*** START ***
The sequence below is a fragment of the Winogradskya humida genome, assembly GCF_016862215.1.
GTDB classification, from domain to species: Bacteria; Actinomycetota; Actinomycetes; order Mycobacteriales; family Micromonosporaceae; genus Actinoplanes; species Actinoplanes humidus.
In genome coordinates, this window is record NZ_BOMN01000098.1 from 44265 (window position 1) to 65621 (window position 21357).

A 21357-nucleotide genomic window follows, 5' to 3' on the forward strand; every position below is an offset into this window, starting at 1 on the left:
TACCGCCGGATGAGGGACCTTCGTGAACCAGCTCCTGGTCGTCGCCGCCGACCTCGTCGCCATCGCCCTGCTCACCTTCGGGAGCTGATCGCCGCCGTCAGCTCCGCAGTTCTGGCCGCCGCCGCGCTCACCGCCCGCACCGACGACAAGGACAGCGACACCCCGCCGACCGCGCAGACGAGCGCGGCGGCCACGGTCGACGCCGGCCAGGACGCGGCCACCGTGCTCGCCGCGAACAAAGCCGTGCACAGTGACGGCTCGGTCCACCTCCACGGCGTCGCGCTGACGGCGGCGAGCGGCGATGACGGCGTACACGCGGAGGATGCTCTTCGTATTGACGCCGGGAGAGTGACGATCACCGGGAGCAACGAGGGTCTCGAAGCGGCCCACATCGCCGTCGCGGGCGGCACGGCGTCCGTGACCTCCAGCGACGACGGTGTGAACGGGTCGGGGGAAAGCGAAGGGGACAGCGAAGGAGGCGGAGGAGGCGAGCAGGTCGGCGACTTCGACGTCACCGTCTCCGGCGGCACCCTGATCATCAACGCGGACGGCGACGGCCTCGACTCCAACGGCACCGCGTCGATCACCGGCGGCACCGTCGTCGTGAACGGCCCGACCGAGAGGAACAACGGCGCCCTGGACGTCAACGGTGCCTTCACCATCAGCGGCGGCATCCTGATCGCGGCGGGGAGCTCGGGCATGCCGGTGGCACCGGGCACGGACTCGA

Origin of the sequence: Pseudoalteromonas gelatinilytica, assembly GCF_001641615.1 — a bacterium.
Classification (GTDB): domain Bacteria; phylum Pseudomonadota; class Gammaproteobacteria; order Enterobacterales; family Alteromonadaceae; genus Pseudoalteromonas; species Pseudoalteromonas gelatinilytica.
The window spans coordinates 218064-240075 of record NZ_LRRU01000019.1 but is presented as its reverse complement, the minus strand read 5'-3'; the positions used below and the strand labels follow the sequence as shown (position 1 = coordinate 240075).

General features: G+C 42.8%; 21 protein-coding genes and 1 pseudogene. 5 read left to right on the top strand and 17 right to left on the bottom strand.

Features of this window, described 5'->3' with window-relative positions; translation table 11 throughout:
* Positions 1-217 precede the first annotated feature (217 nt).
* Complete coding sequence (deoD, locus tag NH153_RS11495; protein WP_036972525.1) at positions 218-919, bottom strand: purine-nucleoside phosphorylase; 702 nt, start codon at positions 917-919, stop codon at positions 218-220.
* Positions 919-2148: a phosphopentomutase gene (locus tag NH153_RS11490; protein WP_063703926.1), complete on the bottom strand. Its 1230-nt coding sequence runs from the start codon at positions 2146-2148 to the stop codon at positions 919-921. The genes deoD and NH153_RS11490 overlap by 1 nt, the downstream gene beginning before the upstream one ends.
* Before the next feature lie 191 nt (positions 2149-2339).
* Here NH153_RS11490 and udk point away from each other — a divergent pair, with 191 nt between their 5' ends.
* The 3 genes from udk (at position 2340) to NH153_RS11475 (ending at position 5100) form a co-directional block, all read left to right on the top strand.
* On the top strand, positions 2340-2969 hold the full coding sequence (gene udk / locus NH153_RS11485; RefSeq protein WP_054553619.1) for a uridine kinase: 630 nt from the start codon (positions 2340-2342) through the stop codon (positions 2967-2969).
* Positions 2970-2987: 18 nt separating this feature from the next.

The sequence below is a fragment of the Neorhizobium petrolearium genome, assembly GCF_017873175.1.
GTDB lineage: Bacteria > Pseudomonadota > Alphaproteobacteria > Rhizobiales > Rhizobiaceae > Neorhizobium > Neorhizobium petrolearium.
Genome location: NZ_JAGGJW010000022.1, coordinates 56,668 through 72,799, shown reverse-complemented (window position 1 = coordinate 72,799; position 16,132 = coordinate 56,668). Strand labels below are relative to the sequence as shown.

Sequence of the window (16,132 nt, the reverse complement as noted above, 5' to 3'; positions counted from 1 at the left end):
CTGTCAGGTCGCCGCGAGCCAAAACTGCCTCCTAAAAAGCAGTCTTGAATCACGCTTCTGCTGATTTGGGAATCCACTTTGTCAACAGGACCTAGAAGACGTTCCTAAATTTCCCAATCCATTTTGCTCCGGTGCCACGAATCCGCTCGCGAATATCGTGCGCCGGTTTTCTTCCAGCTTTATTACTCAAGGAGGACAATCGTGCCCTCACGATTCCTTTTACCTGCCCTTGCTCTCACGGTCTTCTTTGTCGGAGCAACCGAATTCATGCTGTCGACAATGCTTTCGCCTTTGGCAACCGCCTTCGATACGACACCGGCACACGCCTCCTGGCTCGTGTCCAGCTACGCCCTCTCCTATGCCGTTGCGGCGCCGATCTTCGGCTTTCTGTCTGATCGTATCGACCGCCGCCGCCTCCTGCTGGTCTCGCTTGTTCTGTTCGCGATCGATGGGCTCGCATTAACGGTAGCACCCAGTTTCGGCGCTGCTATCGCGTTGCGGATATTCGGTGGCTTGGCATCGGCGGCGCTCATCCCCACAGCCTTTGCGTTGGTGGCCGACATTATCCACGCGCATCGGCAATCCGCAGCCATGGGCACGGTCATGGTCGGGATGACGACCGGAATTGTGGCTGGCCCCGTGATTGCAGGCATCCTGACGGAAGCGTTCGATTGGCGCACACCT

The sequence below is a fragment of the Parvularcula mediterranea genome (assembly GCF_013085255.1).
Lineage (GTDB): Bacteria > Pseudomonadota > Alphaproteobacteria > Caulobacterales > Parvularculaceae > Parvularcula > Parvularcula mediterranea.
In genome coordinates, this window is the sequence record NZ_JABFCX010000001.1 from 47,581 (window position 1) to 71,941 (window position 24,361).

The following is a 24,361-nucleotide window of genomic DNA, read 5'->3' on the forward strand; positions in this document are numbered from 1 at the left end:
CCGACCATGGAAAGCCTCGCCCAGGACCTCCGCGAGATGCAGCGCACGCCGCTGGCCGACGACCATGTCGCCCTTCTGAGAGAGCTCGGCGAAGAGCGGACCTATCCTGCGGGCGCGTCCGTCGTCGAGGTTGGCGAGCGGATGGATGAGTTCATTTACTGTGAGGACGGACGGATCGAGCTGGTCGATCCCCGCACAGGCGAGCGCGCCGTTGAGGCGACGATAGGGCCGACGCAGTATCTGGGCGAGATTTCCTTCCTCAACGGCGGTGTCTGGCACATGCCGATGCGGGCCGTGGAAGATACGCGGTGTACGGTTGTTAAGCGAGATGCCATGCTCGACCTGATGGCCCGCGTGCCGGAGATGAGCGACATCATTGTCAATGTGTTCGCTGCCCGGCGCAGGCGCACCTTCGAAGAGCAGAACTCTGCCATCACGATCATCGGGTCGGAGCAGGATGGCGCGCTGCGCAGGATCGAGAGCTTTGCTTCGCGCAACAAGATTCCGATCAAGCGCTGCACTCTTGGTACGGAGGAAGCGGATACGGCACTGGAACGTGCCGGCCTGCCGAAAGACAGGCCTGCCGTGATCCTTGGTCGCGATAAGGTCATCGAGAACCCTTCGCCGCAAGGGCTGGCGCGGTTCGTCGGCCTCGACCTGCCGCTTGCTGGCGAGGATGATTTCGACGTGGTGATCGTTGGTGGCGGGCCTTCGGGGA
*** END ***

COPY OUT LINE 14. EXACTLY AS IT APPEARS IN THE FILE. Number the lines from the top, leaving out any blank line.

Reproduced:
* Before the next feature lie 191 nt (positions 2149-2339).